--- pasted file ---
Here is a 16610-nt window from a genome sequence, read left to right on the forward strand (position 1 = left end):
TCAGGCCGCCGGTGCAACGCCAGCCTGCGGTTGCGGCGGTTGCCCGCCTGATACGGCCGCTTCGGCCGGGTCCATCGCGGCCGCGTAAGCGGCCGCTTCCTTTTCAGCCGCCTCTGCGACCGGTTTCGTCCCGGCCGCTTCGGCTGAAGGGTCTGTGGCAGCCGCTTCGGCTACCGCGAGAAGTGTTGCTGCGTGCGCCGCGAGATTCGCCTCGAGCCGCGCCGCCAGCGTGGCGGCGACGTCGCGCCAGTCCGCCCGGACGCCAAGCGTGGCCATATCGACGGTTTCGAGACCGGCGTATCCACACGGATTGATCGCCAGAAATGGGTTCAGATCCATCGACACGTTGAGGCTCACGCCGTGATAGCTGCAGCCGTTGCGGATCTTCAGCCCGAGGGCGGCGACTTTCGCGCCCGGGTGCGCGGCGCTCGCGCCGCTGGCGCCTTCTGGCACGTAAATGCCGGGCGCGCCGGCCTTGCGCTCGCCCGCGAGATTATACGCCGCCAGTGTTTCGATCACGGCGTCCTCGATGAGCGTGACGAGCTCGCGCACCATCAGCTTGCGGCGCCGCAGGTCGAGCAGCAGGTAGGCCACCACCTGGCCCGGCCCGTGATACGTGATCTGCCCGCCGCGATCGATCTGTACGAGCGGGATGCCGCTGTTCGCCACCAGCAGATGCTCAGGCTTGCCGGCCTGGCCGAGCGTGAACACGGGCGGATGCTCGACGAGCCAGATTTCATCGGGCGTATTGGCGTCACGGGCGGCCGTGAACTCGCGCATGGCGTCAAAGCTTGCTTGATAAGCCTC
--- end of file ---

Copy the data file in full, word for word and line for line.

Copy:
Here is a 16610-nt window from a genome sequence, read left to right on the forward strand (position 1 = left end):
TCAGGCCGCCGGTGCAACGCCAGCCTGCGGTTGCGGCGGTTGCCCGCCTGATACGGCCGCTTCGGCCGGGTCCATCGCGGCCGCGTAAGCGGCCGCTTCCTTTTCAGCCGCCTCTGCGACCGGTTTCGTCCCGGCCGCTTCGGCTGAAGGGTCTGTGGCAGCCGCTTCGGCTACCGCGAGAAGTGTTGCTGCGTGCGCCGCGAGATTCGCCTCGAGCCGCGCCGCCAGCGTGGCGGCGACGTCGCGCCAGTCCGCCCGGACGCCAAGCGTGGCCATATCGACGGTTTCGAGACCGGCGTATCCACACGGATTGATCGCCAGAAATGGGTTCAGATCCATCGACACGTTGAGGCTCACGCCGTGATAGCTGCAGCCGTTGCGGATCTTCAGCCCGAGGGCGGCGACTTTCGCGCCCGGGTGCGCGGCGCTCGCGCCGCTGGCGCCTTCTGGCACGTAAATGCCGGGCGCGCCGGCCTTGCGCTCGCCCGCGAGATTATACGCCGCCAGTGTTTCGATCACGGCGTCCTCGATGAGCGTGACGAGCTCGCGCACCATCAGCTTGCGGCGCCGCAGGTCGAGCAGCAGGTAGGCCACCACCTGGCCCGGCCCGTGATACGTGATCTGCCCGCCGCGATCGATCTGTACGAGCGGGATGCCGCTGTTCGCCACCAGCAGATGCTCAGGCTTGCCGGCCTGGCCGAGCGTGAACACGGGCGGATGCTCGACGAGCCAGATTTCATCGGGCGTATTGGCGTCACGGGCGGCCGTGAACTCGCGCATGGCGTCAAAGCTTGCTTGATAAGCCTC